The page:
The effects of phosphorus supplementation on body mass and reproduction of grazing beef cows supplemented with different levels of phosphorus at Armoedsvlakte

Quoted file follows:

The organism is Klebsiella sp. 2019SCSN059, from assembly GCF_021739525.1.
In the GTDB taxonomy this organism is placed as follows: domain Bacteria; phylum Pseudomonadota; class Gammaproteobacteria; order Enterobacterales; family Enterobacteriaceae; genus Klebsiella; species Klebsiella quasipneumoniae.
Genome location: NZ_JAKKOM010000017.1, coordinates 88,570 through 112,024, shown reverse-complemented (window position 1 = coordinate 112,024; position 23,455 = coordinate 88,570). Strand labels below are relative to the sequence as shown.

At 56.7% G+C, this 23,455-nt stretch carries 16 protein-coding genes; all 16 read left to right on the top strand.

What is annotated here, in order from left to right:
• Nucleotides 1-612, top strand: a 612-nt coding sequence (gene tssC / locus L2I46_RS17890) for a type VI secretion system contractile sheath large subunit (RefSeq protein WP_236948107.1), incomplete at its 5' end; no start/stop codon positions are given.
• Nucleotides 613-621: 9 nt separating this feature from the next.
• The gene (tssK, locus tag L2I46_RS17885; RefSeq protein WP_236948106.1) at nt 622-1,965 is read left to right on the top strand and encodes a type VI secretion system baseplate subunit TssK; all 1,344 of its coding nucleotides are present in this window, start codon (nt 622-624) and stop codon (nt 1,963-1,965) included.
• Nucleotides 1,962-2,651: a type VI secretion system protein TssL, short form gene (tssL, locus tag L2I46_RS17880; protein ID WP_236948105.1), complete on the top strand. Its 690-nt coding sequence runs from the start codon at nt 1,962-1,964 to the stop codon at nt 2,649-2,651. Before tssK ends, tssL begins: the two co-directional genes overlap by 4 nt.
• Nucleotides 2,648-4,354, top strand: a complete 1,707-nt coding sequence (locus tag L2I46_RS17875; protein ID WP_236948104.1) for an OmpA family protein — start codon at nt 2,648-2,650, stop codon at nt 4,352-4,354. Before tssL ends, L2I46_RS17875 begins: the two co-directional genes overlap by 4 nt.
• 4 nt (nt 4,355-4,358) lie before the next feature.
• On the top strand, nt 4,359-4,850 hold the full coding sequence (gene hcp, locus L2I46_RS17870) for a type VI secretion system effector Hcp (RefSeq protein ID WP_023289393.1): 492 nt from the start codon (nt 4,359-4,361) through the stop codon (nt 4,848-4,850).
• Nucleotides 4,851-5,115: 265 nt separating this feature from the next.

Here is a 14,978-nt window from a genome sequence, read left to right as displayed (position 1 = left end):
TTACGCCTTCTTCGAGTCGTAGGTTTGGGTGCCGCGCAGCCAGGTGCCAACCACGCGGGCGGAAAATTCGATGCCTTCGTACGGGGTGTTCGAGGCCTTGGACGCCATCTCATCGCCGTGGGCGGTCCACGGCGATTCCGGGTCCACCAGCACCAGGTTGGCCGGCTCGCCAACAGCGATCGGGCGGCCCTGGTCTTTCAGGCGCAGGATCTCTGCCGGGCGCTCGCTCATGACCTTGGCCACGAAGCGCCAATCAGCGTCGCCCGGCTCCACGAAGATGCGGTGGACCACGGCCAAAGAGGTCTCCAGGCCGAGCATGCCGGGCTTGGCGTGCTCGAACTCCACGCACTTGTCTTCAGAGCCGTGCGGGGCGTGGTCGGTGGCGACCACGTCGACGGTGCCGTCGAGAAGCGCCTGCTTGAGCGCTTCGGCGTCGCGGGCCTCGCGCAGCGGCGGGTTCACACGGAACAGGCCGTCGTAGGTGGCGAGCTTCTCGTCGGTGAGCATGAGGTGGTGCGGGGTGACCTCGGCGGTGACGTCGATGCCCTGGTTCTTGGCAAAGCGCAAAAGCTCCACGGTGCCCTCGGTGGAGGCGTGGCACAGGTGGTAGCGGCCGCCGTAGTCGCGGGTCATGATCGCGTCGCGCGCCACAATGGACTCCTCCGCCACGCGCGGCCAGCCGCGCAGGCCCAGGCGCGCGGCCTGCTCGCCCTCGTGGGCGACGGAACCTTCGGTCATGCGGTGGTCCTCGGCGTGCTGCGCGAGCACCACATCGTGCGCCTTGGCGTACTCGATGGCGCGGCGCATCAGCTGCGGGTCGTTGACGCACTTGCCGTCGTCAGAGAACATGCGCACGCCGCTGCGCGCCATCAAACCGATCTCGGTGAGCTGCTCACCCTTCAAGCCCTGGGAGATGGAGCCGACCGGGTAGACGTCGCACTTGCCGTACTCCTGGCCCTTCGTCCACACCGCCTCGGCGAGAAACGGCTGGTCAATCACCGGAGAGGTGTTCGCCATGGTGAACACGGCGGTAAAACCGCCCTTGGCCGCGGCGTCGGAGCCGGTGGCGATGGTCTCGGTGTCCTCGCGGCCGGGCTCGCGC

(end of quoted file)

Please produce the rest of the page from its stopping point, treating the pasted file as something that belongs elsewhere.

In an attempt to quantify the requirement for supplementary phosphorus (P) of grazing beef cattle at Armoedsvlakte (which is notorious for its P deficient pastures), 66 cows received supplementary P per fistulam from 1984 to 1989. Supplementation was provided according to a 3 × 2 factorial of three levels of P (Low, Medium and High), in periods of either all year round (LP 12, MP 12 and HP .12) or six months only (LP 6, MP 6 and HP 6), i.e. September to February. The body mass of cows, averaged over the 59 months of the experiment, displayed no Period x Level interaction and, of the two main effects, only Period was significant 0.0162). Cows re-ceiving P all year round averaged 33 ± 13.0 kg heavier than those receiving P for only six months of the year. Regarding reproductive performance, the birth mass of calves varied significantly from year to year, but there was no year by treatment interaction, indicating that the treatment effects were consistent over years. Amongst treatment factors, birth mass varied only according to Level of P supplementation (P = 0.0463). Weaning percentage varied almost significantly according to Period of P supplementation (P = 0.0563) and displayed an almost significant linear response to Level of P supplementation (P = 0.0560). The joint significance level for this model was P = 0.0261. The weaning mass of calves and their average daily growth (ADG) showed significant differences only according to year of birth. The significant effect of treatment (level of P supplementation) on calf birth mass but not on weaning mass suggests that if there is a P deficiency, cows will draw on their reserves to shield the calf from such a deficiency. A financial analysis suggests that the greatest financial advantage would be accrued by supplementing reproducing beef cows according to the HP 12 treatment, i.e. 16 g P day-1 during late gestation to late lactation (September to February) and 9 g P day-1 during the remainder of the year.